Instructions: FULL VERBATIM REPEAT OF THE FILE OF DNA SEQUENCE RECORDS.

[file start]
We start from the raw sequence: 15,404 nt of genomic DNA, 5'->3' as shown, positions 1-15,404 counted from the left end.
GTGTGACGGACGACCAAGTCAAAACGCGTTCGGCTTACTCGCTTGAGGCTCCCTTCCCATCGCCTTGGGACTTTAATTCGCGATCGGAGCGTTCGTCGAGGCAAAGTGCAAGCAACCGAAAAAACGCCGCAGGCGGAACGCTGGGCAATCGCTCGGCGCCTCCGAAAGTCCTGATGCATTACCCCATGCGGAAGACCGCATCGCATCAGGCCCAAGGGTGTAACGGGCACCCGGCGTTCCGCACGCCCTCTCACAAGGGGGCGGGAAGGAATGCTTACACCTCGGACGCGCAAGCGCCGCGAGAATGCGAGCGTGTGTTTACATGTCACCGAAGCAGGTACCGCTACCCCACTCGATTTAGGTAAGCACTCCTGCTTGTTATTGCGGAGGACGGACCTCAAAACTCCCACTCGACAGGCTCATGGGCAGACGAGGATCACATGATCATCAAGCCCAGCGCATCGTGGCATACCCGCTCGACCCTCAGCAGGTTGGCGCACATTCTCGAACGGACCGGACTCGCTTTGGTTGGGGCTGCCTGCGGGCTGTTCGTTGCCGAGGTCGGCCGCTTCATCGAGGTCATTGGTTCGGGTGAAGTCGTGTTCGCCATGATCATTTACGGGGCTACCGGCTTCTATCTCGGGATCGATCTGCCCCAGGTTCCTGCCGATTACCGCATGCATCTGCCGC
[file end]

We start from the raw sequence: 15,404 nt of genomic DNA, 5'->3' as shown, positions 1-15,404 counted from the left end.
GTGTGACGGACGACCAAGTCAAAACGCGTTCGGCTTACTCGCTTGAGGCTCCCTTCCCATCGCCTTGGGACTTTAATTCGCGATCGGAGCGTTCGTCGAGGCAAAGTGCAAGCAACCGAAAAAACGCCGCAGGCGGAACGCTGGGCAATCGCTCGGCGCCTCCGAAAGTCCTGATGCATTACCCCATGCGGAAGACCGCATCGCATCAGGCCCAAGGGTGTAACGGGCACCCGGCGTTCCGCACGCCCTCTCACAAGGGGGCGGGAAGGAATGCTTACACCTCGGACGCGCAAGCGCCGCGAGAATGCGAGCGTGTGTTTACATGTCACCGAAGCAGGTACCGCTACCCCACTCGATTTAGGTAAGCACTCCTGCTTGTTATTGCGGAGGACGGACCTCAAAACTCCCACTCGACAGGCTCATGGGCAGACGAGGATCACATGATCATCAAGCCCAGCGCATCGTGGCATACCCGCTCGACCCTCAGCAGGTTGGCGCACATTCTCGAACGGACCGGACTCGCTTTGGTTGGGGCTGCCTGCGGGCTGTTCGTTGCCGAGGTCGGCCGCTTCATCGAGGTCATTGGTTCGGGTGAAGTCGTGTTCGCCATGATCATTTACGGGGCTACCGGCTTCTATCTCGGGATCGATCTGCCCCAGGTTCCTGCCGATTACCGCATGCATCTGCCGC